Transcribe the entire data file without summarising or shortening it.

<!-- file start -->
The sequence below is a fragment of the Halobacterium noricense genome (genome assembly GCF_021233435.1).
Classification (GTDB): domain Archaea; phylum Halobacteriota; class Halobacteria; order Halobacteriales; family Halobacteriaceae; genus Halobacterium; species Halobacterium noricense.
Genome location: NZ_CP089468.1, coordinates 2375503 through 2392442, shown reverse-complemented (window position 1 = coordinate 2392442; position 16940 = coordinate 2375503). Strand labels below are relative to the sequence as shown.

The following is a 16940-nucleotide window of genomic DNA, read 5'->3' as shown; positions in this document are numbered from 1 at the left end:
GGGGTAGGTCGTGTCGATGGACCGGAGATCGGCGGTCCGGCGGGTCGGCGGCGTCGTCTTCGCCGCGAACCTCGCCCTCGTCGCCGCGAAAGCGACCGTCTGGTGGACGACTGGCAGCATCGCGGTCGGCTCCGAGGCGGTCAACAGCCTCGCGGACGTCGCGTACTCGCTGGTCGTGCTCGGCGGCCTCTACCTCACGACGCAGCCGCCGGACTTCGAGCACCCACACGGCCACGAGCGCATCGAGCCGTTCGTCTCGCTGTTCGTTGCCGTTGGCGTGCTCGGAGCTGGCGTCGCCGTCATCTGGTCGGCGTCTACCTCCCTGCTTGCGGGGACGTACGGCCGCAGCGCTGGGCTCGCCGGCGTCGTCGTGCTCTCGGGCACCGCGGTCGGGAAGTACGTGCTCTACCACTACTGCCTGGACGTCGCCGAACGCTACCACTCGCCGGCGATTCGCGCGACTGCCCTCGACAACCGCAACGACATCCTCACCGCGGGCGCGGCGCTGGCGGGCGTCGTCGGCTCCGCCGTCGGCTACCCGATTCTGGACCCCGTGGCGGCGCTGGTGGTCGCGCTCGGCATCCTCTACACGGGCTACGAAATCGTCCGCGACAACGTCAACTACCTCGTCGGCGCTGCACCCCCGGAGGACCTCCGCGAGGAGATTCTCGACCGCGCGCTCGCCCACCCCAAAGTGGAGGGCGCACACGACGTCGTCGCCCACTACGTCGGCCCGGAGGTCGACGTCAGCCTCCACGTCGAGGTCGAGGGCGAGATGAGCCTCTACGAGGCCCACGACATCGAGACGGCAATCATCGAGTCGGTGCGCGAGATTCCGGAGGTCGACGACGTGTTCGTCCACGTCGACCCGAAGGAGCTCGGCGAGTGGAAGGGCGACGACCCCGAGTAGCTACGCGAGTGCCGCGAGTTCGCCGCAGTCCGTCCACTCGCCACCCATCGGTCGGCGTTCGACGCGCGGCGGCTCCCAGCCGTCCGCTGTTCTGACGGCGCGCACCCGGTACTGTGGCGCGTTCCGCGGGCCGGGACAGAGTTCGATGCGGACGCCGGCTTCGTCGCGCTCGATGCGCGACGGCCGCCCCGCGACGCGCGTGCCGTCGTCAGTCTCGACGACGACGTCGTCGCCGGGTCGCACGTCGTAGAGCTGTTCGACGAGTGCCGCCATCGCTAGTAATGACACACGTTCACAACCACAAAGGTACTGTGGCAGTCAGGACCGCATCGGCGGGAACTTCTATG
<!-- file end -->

The sequence below is a fragment of the Halobacterium noricense genome (genome assembly GCF_021233435.1).
Classification (GTDB): domain Archaea; phylum Halobacteriota; class Halobacteria; order Halobacteriales; family Halobacteriaceae; genus Halobacterium; species Halobacterium noricense.
Genome location: NZ_CP089468.1, coordinates 2375503 through 2392442, shown reverse-complemented (window position 1 = coordinate 2392442; position 16940 = coordinate 2375503). Strand labels below are relative to the sequence as shown.

The following is a 16940-nucleotide window of genomic DNA, read 5'->3' as shown; positions in this document are numbered from 1 at the left end:
GGGGTAGGTCGTGTCGATGGACCGGAGATCGGCGGTCCGGCGGGTCGGCGGCGTCGTCTTCGCCGCGAACCTCGCCCTCGTCGCCGCGAAAGCGACCGTCTGGTGGACGACTGGCAGCATCGCGGTCGGCTCCGAGGCGGTCAACAGCCTCGCGGACGTCGCGTACTCGCTGGTCGTGCTCGGCGGCCTCTACCTCACGACGCAGCCGCCGGACTTCGAGCACCCACACGGCCACGAGCGCATCGAGCCGTTCGTCTCGCTGTTCGTTGCCGTTGGCGTGCTCGGAGCTGGCGTCGCCGTCATCTGGTCGGCGTCTACCTCCCTGCTTGCGGGGACGTACGGCCGCAGCGCTGGGCTCGCCGGCGTCGTCGTGCTCTCGGGCACCGCGGTCGGGAAGTACGTGCTCTACCACTACTGCCTGGACGTCGCCGAACGCTACCACTCGCCGGCGATTCGCGCGACTGCCCTCGACAACCGCAACGACATCCTCACCGCGGGCGCGGCGCTGGCGGGCGTCGTCGGCTCCGCCGTCGGCTACCCGATTCTGGACCCCGTGGCGGCGCTGGTGGTCGCGCTCGGCATCCTCTACACGGGCTACGAAATCGTCCGCGACAACGTCAACTACCTCGTCGGCGCTGCACCCCCGGAGGACCTCCGCGAGGAGATTCTCGACCGCGCGCTCGCCCACCCCAAAGTGGAGGGCGCACACGACGTCGTCGCCCACTACGTCGGCCCGGAGGTCGACGTCAGCCTCCACGTCGAGGTCGAGGGCGAGATGAGCCTCTACGAGGCCCACGACATCGAGACGGCAATCATCGAGTCGGTGCGCGAGATTCCGGAGGTCGACGACGTGTTCGTCCACGTCGACCCGAAGGAGCTCGGCGAGTGGAAGGGCGACGACCCCGAGTAGCTACGCGAGTGCCGCGAGTTCGCCGCAGTCCGTCCACTCGCCACCCATCGGTCGGCGTTCGACGCGCGGCGGCTCCCAGCCGTCCGCTGTTCTGACGGCGCGCACCCGGTACTGTGGCGCGTTCCGCGGGCCGGGACAGAGTTCGATGCGGACGCCGGCTTCGTCGCGCTCGATGCGCGACGGCCGCCCCGCGACGCGCGTGCCGTCGTCAGTCTCGACGACGACGTCGTCGCCGGGTCGCACGTCGTAGAGCTGTTCGACGAGTGCCGCCATCGCTAGTAATGACACACGTTCACAACCACAAAGGTACTGTGGCAGTCAGGACCGCATCGGCGGGAACTTCTATG